Somewhere around 2010 I decided it was time to get the AC in my 1963 Galaxie 500 charged up for the summer. $100 later it was ice cold and working like a dream, I was a happy camper. A month after that I flick the switch and wait for the refreshing cool air… it never got cool. I was not a happy camper. What could I really expect? The 1963 AC system to be still fully functional? My expectations were high apparently. The compressor was leaking out of both ends, badly. So I decided that one of these days I’d get a new compressor and the system would be good to go again.
Somewhere around that same time I noticed that on any reasonably hot day, as soon as you got under 30 mph, the temp gauge would just climb. A new bigger badder, 6 blade agressive fan and a partial should were added to the car along with a new radiator cap after the old one blew a seal. It helped, a bit, the car was still running hot in stop and go traffic and it was still slowly creeping up at low speeds. A trip to a friend’s garage revealed that the radiator was only cooling 5 degrees from inlet to outlet, it was apparently partially plugged. So last September I ordered up a Speedway Universal Ford Aluminum Radiator…. and it sat in my living room until I had time to tackle the job of replacing the old one.
But the domino that started this chain of events was neither of these. On the way home from Jeff Myers’ Premier Body & Paint in Arkansas City, KS I noticed that the generator light was on. A couple of quick checks told me the generator was not doing it’s job. Since I had plans on installing a nice sound system in the Galaxie eventually I decided to upgrade to a Tuff Stuff 1 wire alternator.
So about a month before my planned trip to the Lonestar Roundup I took the car out to my Dad’s heated garage for what we both envisioned as a weekend long job. You know what happened next. The Domino Effect took hold. While test fitting the radiator, we figured out that this universal radiator was nice, but it just didn’t fit. The bottom connection on the radiator was exactly where the power steering pump pulley was wanting to be. Sure it could be cut and rewelded and such but there just isn’t time for someone like me to learn how to TIG weld. A friend or two offered to help but they live an hour trip away and there just hasn’t been time to get it done. Add to that a new Champion Radiator is fairly inexpensive and a direct replacement to the original and it was time to order a new one.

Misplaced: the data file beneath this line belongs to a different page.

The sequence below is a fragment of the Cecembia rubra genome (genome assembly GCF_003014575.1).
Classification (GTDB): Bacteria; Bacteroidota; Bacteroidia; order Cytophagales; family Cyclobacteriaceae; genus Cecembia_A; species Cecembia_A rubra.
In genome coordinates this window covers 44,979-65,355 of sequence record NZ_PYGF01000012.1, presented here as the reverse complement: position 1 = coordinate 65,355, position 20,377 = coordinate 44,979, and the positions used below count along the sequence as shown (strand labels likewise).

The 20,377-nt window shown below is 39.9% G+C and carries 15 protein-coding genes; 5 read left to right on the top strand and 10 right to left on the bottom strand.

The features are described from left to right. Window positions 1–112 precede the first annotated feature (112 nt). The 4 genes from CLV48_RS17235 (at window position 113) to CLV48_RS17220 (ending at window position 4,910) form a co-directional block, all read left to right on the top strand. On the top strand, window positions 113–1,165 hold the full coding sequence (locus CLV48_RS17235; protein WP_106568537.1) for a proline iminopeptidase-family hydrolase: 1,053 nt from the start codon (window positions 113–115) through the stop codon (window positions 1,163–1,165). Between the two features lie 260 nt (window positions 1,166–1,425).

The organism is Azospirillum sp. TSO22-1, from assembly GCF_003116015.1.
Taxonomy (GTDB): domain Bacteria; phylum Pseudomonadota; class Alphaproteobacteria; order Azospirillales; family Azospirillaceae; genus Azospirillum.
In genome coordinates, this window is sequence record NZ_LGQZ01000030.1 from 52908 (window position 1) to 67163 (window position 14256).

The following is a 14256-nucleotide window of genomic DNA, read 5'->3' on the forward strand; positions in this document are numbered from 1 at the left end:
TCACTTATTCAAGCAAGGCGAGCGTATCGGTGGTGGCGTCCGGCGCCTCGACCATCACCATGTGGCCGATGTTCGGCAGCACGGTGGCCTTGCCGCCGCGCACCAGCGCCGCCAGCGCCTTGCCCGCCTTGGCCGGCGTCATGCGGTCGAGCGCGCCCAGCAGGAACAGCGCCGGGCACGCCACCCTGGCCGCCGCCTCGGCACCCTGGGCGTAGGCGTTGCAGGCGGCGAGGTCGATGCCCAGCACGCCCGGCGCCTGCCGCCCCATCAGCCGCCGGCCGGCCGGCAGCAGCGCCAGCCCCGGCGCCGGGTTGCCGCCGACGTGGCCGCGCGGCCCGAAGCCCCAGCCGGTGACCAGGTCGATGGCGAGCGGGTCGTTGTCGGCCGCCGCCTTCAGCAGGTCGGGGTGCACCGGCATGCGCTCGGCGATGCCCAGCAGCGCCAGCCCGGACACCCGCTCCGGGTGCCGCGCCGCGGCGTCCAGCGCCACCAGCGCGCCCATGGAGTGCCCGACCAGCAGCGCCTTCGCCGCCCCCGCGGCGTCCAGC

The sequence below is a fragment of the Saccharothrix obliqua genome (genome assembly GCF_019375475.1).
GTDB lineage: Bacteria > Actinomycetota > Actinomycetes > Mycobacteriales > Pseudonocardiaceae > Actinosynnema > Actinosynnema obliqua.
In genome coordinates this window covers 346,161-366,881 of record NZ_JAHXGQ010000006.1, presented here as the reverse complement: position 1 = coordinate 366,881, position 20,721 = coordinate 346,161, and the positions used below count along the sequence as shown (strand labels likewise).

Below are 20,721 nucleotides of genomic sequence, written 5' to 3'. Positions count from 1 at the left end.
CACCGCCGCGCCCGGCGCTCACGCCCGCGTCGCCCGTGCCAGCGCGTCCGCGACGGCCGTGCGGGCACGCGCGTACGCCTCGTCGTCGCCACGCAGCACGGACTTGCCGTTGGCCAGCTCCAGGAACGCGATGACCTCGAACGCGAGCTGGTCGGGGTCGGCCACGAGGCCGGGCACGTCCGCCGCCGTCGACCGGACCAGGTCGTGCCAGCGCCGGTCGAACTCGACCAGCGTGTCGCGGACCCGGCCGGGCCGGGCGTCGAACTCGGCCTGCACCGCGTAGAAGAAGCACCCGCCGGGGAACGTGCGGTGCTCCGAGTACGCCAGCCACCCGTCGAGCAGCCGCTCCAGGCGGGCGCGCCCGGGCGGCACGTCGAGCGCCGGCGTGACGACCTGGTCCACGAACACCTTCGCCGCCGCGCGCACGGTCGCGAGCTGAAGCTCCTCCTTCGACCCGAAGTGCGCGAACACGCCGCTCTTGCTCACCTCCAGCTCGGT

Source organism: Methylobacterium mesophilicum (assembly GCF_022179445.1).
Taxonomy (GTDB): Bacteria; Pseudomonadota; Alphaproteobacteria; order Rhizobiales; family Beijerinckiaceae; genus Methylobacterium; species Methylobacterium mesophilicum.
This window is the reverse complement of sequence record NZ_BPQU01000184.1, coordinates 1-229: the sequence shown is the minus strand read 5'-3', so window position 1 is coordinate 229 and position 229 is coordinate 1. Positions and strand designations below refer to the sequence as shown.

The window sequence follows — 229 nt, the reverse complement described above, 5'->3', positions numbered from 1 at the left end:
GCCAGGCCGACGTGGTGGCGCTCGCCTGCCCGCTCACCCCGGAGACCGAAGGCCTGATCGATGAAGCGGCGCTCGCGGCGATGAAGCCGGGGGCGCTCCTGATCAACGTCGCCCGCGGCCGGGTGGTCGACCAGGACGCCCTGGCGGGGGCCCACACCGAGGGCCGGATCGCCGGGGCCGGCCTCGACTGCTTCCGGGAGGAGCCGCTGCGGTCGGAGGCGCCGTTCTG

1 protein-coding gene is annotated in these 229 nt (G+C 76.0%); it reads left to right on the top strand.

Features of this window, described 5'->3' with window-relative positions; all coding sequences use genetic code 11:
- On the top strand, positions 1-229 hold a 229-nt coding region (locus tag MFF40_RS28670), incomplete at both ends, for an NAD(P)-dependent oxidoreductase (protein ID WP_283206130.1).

Okay, so I’ll set this radiator aside for a future project and get a Champion direct drop in radiator, no problem this is going to go fine. It was just about the time we said that when Dad noticed the shaft of the power steering pump looked a bit odd. It was shiny right in front of the front bearing. He grabbed the pulley and gave it a little push, it wobbled…badly.
The power steering pump which was 3 or so years old was shot. After some online research I see a lot of people complaining that even after a rebuild this style of pump could fail fairly quickly. Many suggested upgrading to the venerable Saginaw pump… yup a GM part on my Ford, heresy. The alternator is also a GM 1 wire! Right about here the domino effect starts picking up steam.
The saginaw pump won’t work with the factory power steering pump bracket. The alternator requires new brackets as well. These brackets are built for a 65 or newer water pump… I have a 63. Okay so while I’m at it, a new high flow water pump will be ordered too. If I’m going to do this, it’s going to be done right and once. A little digging on the website of the company that builds the brackets shows that they also sell one for a sanderson style AC compressor for the Ford FE. Well since I’m doing it, I’m gonna do the damn thing all the way, ordered that bracket too and a new Sanderson AC compressor after a conference with a mechanic friend that assured me that it would work with the rest of my system.
So all of the parts were ordered, all the brackets were ordered, it was sit and wait for the Santa in the brown truck to bring all the goodies to my door. Everything showed up and it was time to head back to the garage to start putting this thing back together.
Next up comes the fun part!
That’s it for the lead up, tomorrow the tale of how it all went together.
See you at a show,